07:41 Trevor Burrus: It seems like there’s a public transportation aspect to this, and maybe not even just public transportation, but roads themselves publicly built. We had, you know, suburbs grow, kind of the icon of the ‘50s, is this the growth of suburbia going into present day. And maybe it’s going back to the way a bit, but we have this growth of suburbia, but we also have a growth of the interstate highway system. So on some level, if you are told that you were going to get subsidized transportation in the sense of public roads to get to work, then you have more of an incentive to live in the suburbs. So is it maybe safe to say that to some extent maybe public roads incentivized the creation of suburbs?
08:26 Emily Hamilton: Yes, absolutely. Highways played a big part of making it feasible for people to live in a more remote location and drive into their downtown jobs each day, and that period of highway building corresponded with a lot of interventions in both transportation and housing markets. The FHA began encouraging localities to adopt single‐family…
08:57 Trevor Burrus: The Federal Housing Administration, right? That’s what it is?
08:58 Emily Hamilton: Yes, yes, thank you. The Federal Housing Administration encouraged localities to adopt single‐family zoning and other restrictions on density that mandated suburban development patterns as highways were making it increasingly appealing and easy for people to live in those suburbs, and at the same time, in many instances, highways were built right through city neighborhoods, eliminating neighborhoods in the process and making city neighborhoods less appealing than they had been prior to those highways coming through.
09:39 Aaron Ross Powell: What’s the drive to institute single‐family zoning? It seems like people who wanna live in the suburbs could live in the suburbs, people who wanna live in the cities could live in the cities, and it seems unlikely that, say, you’re gonna just… If you don’t have something saying you can’t do this in the suburbs, you’re going to have someone build a Manhattan‐style skyscraper down the street from the single‐family homes. Why do we have to say you can only build single‐family homes here?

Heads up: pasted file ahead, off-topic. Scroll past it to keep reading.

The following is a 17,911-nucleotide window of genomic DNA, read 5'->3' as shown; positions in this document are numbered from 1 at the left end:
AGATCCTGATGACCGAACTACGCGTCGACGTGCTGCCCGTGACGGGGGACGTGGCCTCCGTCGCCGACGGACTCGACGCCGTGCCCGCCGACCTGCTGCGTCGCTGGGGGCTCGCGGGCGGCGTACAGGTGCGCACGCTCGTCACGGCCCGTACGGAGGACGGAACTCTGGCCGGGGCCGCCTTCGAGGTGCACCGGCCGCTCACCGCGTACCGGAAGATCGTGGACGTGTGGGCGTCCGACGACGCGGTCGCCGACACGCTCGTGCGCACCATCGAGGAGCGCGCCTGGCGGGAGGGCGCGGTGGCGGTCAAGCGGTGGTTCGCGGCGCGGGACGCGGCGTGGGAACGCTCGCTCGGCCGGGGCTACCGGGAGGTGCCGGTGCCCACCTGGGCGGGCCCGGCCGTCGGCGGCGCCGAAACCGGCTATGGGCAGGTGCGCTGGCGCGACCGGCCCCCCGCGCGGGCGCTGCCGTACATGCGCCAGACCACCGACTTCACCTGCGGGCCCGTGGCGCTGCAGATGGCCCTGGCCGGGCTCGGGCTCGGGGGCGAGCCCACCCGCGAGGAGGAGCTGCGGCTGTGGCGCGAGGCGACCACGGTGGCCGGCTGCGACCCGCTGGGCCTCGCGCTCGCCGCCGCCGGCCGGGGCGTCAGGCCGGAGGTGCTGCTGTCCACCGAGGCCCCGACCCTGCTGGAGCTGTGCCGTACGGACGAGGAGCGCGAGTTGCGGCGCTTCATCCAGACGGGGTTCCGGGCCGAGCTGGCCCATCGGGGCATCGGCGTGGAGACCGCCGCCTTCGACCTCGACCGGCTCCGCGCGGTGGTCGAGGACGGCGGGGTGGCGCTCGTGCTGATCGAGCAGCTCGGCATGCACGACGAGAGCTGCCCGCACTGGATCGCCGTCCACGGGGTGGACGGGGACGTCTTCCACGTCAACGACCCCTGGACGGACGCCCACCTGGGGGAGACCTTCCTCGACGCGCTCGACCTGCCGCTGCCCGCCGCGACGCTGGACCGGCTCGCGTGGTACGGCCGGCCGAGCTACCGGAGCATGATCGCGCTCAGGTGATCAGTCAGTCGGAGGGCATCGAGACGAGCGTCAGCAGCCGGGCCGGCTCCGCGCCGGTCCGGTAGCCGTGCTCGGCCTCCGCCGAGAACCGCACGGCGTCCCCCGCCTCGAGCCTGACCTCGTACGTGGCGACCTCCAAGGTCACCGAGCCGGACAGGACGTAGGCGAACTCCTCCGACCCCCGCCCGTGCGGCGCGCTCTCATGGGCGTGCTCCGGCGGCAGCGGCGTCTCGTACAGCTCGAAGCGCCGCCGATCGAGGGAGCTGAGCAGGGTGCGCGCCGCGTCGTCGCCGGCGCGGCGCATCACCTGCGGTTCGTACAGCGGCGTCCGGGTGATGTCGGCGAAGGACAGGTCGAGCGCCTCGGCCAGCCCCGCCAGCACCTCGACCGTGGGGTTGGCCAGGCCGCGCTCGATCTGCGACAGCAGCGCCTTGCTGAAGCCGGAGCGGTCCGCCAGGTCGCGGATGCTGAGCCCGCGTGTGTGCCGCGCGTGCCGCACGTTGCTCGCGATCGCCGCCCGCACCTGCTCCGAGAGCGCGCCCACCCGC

10:09 Emily Hamilton: Yeah, good question. So from the FHA’s perspective, when the federal government began insuring mortgages, they thought that requiring single‐family zoning would reduce the risk that house prices would fall in suburban jurisdictions, so that it would be a safer bet for the federal government to ensure mortgages in locations with single‐family zoning. Now, in the financial crisis, we saw that some of the more liberally zoned cities, with Houston being the prime example, experienced much less of a dip in house prices compared to more regulated cities. So the wisdom of that is certainly worth questioning, but that was their motivation. In general, home owners tend to be very averse to change in their neighborhoods, sometimes for very understandable reasons, but today that’s really the force that is keeping these regulations in place, is people want their local governments to say, “Your neighborhood will never be allowed to change.” And at the local level, those homeowner preferences are very salient, and the costs of development are weighted generally much more heavily than the benefits of development. But as you said, the land rent gradient, that means that land is more expensive in center city locations and less expensive the closer you get to farmland dictates a lot of what the built environment is going to look like. So there are very few locations in the country where it would make sense, even just from a financial perspective, to build very densely.